I’m not saying a pooled trust structure is risky or inappropriate per-se, and I’m not saying that everyone will definitely become victims of fraud. What I am saying is that these structures have exposed people to fraud, a lot, and will continue to. Humans are human, and greed is greed, and the people that are using trustee accounts to get the lowest possible trading costs are doing so because they don’t have a lot of money, so shouldn’t they be protected?

If someone has less than $500 should they even be buying shares?

Someone on a HIN and in an individual bank account is protected by the government legislation, so maybe either extend the government legislation to give them enhanced protections or eff them off altogether for retail share trading and leave them for selected listed ETF manufacture, managed funds and super funds. Let the sophisticated investors take the risk, but don’t just let it happen again and again and again and again and again…

The only way you can currently get a cheaper package than Marketech Focus in Australia is to turn off live pricing or derive it from CFDs, scrape interest through a pooled bank account or pool your shares into one HIN. None of which should be necessary if the ASX wasn’t listed, and didn’t scrape an earn at every level of interaction between you and it.

Or if it was owned by the government like it should be. Yes, Americans, I also think we should socialise the ASX!

And finally, my top gripe with trading the ASX. Drum roll…

People that think bots are manipulating the market!

Now that’s some real super ‘Hans-level’ conspiracy. All those little trades you see are most likely to be an institution ‘working’ a large order. Yeah, sure, they enter them into a little averaging machine, but it still needs a human to tell it what to do.

Insto rings broker. “Sell a million today, only do 15% of the volume and stay above VWAP”. Broker enters this info into the machine and voila, you get a whole lot of little trades. Or, they have a crossing to do, so they put one share on the sell, another on the buy, enter the number of units they want to cross between clients and hit send. Sometimes those ‘1 share’ parcels accidentally get hit by an unsuspecting trader, so they have to buy or sell 1 unit to tidy up the book.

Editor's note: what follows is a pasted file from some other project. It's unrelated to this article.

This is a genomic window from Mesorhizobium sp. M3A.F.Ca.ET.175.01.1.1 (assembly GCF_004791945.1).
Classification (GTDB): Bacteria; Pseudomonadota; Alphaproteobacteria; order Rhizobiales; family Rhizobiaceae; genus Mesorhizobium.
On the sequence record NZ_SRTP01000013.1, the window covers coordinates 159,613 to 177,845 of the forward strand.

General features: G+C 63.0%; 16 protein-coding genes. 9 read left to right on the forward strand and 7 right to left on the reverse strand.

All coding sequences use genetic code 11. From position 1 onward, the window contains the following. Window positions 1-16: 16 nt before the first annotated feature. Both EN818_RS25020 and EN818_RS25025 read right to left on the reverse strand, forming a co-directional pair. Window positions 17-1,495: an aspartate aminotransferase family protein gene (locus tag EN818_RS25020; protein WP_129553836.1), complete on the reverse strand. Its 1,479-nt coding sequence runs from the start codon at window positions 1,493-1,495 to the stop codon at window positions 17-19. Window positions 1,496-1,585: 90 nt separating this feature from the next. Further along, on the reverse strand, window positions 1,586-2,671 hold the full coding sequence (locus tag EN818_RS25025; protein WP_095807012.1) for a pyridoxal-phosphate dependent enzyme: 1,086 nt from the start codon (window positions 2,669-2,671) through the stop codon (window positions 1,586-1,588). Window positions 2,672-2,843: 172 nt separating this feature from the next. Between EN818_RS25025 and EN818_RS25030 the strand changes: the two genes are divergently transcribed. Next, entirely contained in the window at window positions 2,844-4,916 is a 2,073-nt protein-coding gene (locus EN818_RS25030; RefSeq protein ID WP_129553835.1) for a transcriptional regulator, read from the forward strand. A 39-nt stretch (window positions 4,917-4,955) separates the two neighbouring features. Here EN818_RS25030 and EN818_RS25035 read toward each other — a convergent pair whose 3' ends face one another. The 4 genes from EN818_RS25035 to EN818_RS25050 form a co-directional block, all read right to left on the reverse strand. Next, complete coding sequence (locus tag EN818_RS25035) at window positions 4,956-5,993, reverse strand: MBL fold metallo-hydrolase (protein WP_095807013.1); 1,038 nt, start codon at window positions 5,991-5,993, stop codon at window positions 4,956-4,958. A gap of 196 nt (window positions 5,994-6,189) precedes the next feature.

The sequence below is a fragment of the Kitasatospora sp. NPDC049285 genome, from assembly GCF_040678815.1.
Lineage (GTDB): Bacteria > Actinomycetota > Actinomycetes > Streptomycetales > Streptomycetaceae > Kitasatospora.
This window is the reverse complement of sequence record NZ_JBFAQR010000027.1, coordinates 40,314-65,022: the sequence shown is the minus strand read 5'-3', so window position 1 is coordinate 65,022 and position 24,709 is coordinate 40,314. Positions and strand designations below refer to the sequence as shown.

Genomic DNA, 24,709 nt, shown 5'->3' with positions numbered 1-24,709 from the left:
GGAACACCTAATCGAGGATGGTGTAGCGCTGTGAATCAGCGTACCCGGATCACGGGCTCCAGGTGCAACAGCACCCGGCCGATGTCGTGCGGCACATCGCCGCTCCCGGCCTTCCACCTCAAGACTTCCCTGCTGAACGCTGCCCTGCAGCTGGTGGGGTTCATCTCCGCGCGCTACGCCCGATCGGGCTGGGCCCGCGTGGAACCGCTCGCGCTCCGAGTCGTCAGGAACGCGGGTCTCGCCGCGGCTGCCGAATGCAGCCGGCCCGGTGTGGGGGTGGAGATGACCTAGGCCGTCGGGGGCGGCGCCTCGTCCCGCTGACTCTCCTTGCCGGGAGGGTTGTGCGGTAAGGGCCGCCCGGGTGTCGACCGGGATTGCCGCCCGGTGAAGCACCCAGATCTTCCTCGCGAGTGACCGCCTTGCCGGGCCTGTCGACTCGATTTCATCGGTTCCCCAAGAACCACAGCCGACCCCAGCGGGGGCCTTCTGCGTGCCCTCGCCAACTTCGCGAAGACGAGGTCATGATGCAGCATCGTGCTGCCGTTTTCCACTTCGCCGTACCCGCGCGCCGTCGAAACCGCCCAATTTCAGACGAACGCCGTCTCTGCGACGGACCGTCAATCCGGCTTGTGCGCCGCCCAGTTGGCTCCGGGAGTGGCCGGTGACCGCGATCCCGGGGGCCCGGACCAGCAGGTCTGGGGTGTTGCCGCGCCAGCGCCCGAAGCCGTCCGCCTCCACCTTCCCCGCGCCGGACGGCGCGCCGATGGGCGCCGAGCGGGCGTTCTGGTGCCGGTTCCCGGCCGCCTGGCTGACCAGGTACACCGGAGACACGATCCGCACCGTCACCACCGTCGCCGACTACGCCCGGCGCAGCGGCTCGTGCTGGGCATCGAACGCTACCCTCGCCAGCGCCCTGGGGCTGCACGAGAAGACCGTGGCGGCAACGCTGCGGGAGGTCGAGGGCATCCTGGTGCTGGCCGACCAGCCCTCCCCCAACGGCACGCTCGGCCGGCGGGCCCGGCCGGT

Also, sometimes someone has a small number of units left to sell by the time the single closing price auction (SCPA) comes around. So rather than be left with a couple of hundred units out of the million they were selling, they tick them down. Sometimes, this means the last traded price was a price point lower than the last traded price with something smaller than a marketable parcel, but it ain’t a bot! (Or is it? Am I? Are we all?)

Give me solutions not problems!

At the end of the day, there’s a fair bit that could be done to make advice cheaper and more accessible, and share trading safer and cheaper, but cutting corners shouldn’t be the first and only option. We think we at Marketech have the mix about right, and think the low bar shouldn’t be allowed to be any lower (but then we have a product to sell so this is all very biased opinion).

I often wonder how my Uber-driving Super Hans is getting on, lapping around the city, being held onto the roads by magnets whilst shaking his fist skywards. Hopefully he will read this article and it will dispel some concerns he may have as this market makes me think he’s probably out there, trading crypto and CFDs on GME, and hopefully, he will share it in his blog and on his socials.

Marketech Focus

At Marketech our platform is about technology, providing you the tools and technology to trade.  We encourage our high-function trading platform to get you live pricing, live charts, live market depth to ensure you have the tools and trading capability at your fingertips, and on your mobile phone or PC.

You trade your own stock on your individual HIN. It is your cash in your own Macquarie account where you keep the competitive interest you earn.

Our subscribers get access to brokerage starting at $5, and then 0.02 per cent for trades over $25k.  If you want to trade the market you need immediate access wherever you are and the seamless Marketech mobile app means you are live anywhere anytime.

For more information, visit www.marketech.com.au. Any queries regarding Marketech should be directed to Marketech and not to Stockhead.

This article was developed in collaboration with Marketech Stockbroking Pty Ltd (AFSL 486148), a Stockhead advertiser at the time of publishing. This article does not constitute financial product advice. You should consider obtaining independent advice before making any financial decisions.